The Judeans were disgusted by Galileans. Judeans were educated. Many of them probably studied with a rabbi. Consequently, they viewed tradesmen as having lower status. Even though Jesus was surely a brilliant craftsman, all they could see was he wasn’t like them. And for that, he was ridiculed as foolish (Mat 9:11, 34, 12:2, 14, 24.)

Jesus was also ridiculed for coming from Galilee. Judeans despise Galileans (3). They had their own accents, clothing styles, and values which offended Judeans. Practically all Pharisees were from Judea. Anyone from Galilee would be instantly recognized by their speech and clothes (Mark 14:69-70). And, due to prejudice, they were not chosen as disciples. The prejudice of the Pharisees had the power to divide the two people groups causing one to have a significant disadvantage.

Jesus did not let his demographics define him or his ministry. Being from Galilee, he would not be chosen to follow a rabbi. However, Jesus clearly wanted to serve God and he likely tried the path of the disciple. We cannot know for sure, but the evidence we have from his childhood reveals a deep hunger for the things of God (Luke 2:44-46). The path of a rabbi would be a normal path. For Judeans. Not Galileans. This surely gave the Lord compassion and mercy on those rejected for things out of their control.


Lord, please forgive me for pridefully comparing myself to others, especially those who are different than me. Forgive me for discounting people and help me see others as you see them. In Jesus’ name, amen.

  1. (bit.ly/3tbQyx6)
  2. (bit.ly/3vrE3Af)
  3. (bit.ly/36Frln3)

#Jesus #Rabbi #God #Carpenter #Disciple #Galilee #Judea

Love First

John 6:17-21 WEB

and they entered into the boat, and were going over the sea to Capernaum. It was now dark, and Jesus had not come to them. [18] The sea was tossed by a great wind blowing. [19] When therefore they had rowed about twenty-five or thirty stadia, they saw Jesus walking on the sea, and drawing near to the boat; and they were afraid. [20] But he said to them, “It is I. Don’t be afraid.” [21] They were willing therefore to receive him into the boat. Immediately the boat was at the land where they were going.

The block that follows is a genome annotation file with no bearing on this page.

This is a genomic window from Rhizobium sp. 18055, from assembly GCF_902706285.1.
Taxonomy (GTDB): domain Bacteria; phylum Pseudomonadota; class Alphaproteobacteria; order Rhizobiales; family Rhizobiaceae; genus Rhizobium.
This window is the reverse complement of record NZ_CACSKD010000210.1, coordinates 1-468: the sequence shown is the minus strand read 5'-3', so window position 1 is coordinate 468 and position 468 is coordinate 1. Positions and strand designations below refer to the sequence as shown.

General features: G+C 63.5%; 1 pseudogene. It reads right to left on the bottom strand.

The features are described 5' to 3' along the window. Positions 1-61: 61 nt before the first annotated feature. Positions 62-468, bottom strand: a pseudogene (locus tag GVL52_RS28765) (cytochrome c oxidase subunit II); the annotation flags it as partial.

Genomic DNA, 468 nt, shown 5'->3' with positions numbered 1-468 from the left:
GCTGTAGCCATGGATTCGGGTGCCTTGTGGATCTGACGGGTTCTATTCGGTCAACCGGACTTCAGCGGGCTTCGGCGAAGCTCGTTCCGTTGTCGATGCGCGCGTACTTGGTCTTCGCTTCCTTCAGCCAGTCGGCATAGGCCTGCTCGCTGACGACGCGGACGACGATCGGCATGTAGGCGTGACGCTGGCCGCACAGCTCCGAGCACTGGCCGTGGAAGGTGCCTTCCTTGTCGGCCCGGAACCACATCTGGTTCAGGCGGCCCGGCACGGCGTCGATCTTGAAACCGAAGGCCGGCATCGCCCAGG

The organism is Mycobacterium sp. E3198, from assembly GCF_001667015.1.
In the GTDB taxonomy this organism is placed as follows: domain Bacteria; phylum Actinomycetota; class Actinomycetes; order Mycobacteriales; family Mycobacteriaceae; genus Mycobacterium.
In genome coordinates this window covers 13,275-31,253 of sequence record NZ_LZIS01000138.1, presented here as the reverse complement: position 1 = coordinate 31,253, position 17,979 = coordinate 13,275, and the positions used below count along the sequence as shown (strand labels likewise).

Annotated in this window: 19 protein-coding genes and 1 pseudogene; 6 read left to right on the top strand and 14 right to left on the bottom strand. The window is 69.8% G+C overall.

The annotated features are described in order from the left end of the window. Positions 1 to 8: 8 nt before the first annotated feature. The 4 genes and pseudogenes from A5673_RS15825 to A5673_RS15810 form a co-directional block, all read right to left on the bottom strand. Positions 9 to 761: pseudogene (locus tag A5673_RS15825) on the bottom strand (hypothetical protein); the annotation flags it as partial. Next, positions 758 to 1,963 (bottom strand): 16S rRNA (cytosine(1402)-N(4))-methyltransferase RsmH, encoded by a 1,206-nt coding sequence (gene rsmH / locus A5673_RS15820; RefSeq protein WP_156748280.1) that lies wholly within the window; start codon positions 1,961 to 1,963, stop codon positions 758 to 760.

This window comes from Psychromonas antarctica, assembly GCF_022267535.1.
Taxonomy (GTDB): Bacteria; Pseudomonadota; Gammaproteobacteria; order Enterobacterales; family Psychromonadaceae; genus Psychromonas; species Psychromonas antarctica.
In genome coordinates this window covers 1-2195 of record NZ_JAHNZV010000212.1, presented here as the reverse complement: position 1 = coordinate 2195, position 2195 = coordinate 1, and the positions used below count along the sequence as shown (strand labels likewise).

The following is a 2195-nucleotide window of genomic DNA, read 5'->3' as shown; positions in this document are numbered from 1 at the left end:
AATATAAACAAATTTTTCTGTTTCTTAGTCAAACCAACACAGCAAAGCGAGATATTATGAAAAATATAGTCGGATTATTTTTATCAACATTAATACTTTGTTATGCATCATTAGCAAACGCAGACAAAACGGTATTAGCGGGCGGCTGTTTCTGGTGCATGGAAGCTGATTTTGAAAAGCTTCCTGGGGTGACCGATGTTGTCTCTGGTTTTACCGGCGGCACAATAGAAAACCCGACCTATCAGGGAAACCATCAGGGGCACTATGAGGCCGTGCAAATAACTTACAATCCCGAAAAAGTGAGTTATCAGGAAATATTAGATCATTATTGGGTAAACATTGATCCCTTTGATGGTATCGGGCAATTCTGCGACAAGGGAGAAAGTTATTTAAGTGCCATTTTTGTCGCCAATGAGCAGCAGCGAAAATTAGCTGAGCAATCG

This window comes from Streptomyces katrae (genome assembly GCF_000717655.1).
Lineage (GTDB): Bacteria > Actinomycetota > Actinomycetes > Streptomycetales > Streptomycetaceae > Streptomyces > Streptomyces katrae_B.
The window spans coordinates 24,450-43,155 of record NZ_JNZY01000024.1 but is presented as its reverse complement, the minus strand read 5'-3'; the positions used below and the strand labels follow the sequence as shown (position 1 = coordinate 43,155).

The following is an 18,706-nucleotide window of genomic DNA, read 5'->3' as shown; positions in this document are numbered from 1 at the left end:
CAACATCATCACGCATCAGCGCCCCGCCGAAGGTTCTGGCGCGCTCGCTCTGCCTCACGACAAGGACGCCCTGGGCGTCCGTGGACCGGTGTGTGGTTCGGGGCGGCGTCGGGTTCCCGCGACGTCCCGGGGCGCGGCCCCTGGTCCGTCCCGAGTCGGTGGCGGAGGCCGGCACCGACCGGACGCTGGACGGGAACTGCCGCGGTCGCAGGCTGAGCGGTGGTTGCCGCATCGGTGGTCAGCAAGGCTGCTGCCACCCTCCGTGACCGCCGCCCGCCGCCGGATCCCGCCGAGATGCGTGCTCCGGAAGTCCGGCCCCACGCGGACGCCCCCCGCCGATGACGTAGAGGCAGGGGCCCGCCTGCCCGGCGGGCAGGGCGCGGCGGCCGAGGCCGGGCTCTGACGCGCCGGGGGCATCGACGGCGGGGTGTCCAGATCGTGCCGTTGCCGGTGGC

Jesus is generous-hearted giving grace to the lost and the disobedient. In our passage, the disciples are in a boat and crossing the sea instead of waiting for the Lord. Jesus went to the mountains to pray and was a long time. The disciples, tired of waiting for Jesus, headed across the sea. In their disobedience, they find themselves near destruction as the chaotic sea begins to rise and crash.

As the storm raged something unbelievable happened. The disciples saw an apparition on the water and became terrified. However, in his kindness, Jesus gave comfort to the disciples by telling them who he was. Next, he got into the boat and supernaturally took them to their destination. Jesus did not wag his finger or rebuke the disciples. Instead, he goes to the disciples, gives them comfort, joins them, and then takes them instantly to the shore.

Notice he didn’t comfort them while they toiled to the shore. Nor did he correct them and then leave them to strain against the rising sea. The disciples made some bad choices. But Jesus’ first concern is their wellbeing. In his care for the disciples, Jesus walks on the water. Jesus does the impossible to save and deliver his disciples.


Lord Jesus, thank you for the love you show me every day. Help me to trust you fully and obey your instruction. Help me live by the example you have shown and cause me to love people as you love people. In Jesus’ name, I pray, amen.